WRAP calls on UK SMEs to take 'circular leap of faith'

Liz Goodwin, the soon-to-depart chief executive of the Government's Waste & Resources Action Programme (WRAP), has today (8 March) provided new evidence of how the circular economy is beginning to make a big difference for small businesses across the UK.

Liz Goodwin cited the servitisation model being adopted by tyre management company Bandvulc, which has generated a significant increase in revenue

Liz Goodwin cited the servitisation model being adopted by tyre management company Bandvulc, which has generated a significant increase in revenue

In a speech at resource efficiency and circular economy event Resource this morning, Goodwin said “many are talking about the circular economy but few are taking action”, and that more businesses should be prepared to “do something extraordinary in the ordinary course of doing business”.

Goodwin, who is stepping down from her position as WRAP CEO in June, shared the results of business model shake-ups of some of the small and medium-sized enterprises (SMEs) that the charity works with.


She cited Devon-based independent re-treading and tyre management company Bandvulc, which provides remanufactured tires for UK supermarket fleets and bin lorries. Bandvulc wanted to evolve into a more sustainable business and worked with WRAP to develop a servitisation-based model.

Rather than just selling tyres, Bandvulc now provides tyre management and support services to a fleet of vans using its own re-treaded tyres, which are recovered when they wear out and contracted out to vans. In effect, the company now sells a van mileage service, not tyres.

The new tyre service has generated new revenue in excess of £4m in the first three years, also bringing significant environmental savings - avoiding 300 tonnes of CO2 and 70 tonnes of rubber going to landfill.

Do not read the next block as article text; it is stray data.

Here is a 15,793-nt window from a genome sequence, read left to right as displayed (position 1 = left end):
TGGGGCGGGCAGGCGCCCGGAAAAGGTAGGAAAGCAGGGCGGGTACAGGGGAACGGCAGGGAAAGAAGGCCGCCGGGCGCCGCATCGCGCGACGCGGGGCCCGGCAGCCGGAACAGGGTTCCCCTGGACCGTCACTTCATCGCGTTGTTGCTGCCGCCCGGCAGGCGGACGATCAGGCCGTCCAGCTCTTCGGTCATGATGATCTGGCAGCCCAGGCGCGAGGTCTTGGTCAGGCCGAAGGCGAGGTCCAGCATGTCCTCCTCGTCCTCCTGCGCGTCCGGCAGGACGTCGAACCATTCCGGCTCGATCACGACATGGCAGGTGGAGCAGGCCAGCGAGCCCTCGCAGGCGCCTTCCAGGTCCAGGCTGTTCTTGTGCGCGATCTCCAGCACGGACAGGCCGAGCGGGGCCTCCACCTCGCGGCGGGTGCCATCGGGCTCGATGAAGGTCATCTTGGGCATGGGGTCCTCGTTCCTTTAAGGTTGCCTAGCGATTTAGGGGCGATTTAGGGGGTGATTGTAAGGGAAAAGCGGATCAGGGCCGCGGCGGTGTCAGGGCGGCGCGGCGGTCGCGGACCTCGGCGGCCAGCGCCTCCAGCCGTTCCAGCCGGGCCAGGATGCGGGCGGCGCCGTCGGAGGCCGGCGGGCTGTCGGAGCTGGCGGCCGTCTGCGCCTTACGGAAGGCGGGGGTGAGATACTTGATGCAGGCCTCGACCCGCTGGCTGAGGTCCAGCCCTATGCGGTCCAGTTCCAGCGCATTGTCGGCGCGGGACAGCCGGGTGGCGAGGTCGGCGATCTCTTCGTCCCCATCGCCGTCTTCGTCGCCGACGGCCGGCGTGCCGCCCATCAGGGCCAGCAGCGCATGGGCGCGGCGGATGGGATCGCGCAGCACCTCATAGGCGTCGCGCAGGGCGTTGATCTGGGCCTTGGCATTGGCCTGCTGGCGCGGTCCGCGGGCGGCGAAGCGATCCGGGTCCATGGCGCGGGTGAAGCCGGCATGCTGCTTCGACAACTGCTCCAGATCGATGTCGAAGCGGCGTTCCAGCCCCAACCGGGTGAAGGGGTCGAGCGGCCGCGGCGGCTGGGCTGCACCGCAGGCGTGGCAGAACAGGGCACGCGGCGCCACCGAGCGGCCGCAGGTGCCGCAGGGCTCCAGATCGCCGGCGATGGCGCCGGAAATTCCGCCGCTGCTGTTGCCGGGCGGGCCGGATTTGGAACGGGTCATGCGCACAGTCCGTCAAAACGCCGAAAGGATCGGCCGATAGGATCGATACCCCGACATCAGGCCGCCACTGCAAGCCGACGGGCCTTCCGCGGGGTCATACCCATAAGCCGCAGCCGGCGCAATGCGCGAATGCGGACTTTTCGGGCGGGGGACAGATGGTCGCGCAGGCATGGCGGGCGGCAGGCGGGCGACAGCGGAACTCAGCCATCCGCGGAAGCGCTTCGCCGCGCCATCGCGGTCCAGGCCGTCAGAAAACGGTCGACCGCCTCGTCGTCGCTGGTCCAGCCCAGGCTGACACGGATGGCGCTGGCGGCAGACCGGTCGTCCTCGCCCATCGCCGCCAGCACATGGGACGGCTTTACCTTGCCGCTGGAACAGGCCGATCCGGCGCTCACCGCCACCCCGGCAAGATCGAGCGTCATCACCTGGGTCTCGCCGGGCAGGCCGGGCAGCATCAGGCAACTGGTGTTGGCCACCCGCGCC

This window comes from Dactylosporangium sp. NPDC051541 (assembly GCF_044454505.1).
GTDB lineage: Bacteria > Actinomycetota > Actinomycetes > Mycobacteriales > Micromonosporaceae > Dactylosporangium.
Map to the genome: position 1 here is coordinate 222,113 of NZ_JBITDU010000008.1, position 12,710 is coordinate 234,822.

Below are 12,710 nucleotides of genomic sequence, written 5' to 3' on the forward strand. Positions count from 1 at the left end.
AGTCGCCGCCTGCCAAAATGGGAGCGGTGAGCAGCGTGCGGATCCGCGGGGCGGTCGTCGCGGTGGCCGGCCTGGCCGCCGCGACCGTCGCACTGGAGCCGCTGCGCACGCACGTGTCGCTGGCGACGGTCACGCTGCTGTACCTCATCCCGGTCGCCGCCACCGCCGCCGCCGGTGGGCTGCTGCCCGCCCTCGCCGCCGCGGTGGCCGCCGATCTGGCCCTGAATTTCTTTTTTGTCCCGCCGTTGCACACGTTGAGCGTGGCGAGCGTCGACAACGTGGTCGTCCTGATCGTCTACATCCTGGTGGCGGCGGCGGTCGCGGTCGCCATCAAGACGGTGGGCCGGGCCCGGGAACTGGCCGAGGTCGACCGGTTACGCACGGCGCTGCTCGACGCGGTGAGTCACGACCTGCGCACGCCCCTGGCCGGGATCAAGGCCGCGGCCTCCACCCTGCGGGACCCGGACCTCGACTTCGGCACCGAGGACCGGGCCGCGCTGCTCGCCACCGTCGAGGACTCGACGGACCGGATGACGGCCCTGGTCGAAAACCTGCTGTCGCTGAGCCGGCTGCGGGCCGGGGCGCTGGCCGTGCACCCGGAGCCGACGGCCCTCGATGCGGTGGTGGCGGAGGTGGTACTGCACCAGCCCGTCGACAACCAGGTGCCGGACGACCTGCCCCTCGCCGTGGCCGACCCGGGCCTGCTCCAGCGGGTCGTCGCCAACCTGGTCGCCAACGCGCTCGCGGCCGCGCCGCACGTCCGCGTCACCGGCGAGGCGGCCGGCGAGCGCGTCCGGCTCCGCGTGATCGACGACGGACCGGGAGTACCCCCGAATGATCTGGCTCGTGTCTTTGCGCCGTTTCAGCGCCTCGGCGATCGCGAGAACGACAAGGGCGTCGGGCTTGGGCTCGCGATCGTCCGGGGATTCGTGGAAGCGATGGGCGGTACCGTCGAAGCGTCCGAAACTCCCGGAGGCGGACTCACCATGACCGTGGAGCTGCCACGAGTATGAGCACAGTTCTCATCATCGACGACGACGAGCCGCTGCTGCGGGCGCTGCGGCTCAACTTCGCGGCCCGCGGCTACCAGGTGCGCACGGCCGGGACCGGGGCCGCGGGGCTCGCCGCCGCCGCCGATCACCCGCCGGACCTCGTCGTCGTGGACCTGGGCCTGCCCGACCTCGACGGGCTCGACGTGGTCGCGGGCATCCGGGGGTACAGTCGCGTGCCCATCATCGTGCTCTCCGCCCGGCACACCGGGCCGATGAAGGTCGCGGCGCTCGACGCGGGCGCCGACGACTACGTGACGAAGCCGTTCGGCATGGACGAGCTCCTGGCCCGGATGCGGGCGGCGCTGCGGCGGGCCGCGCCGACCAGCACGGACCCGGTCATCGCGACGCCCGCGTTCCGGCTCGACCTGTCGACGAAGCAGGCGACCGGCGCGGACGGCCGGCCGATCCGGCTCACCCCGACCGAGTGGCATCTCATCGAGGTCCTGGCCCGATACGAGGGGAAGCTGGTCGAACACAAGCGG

“This created a new business model; new market, bringing new revenue, while saving valuable resources,” Goodwin said. “Bandvulc’s circular leap of faith is paying off.”

'Prime example'

Goodwin went on to cite another SME example - online reuse platform Globechain, which connects people, charities and businesses to enable them to reuse unwanted items within a global supply chain network.

Globechain’s founder and chief executive May Al-Karooni worked with WRAP to monitor the supply chain of goods through the system. “This allowed her to understand how to bring together innovation and legislation under one framework,” Goodwin explained. “May is another example of a business leader taking the leap of faith to create something extraordinary.

“The challenge now is for more to follow.”

For larger organisations, Goodwin cited Argos as a “prime example of a major retailer that has embraced the principles of the circular economy”, after it worked with WRAP to launch a gadget trade-in initiative last year.

Liz Goodwin at edie Live 2016

WRAP chief executive Liz Goodwin will be among the expert speakers at the edie Live 2016 exhibition in May. In a session focused on new business models within the edie Leaders Theatre, Goodwin will be discussing WRAP's recent partnership with Argos in greater detail in what will be one of her last circular economy speeches ahead of her departure from WRAP in June.  

The edie Live conference and seminar programme, produced by the edie editorial team, provides visitors with practical insights to make businesses more sustainable. Find out more and register to attend here.

--- Q&A with WRAP's outgoing chief executive Liz Goodwin ---

Luke Nicholls


| Circular economy | new business models | Reuse | smes | sustainable business | WRAP


New business models
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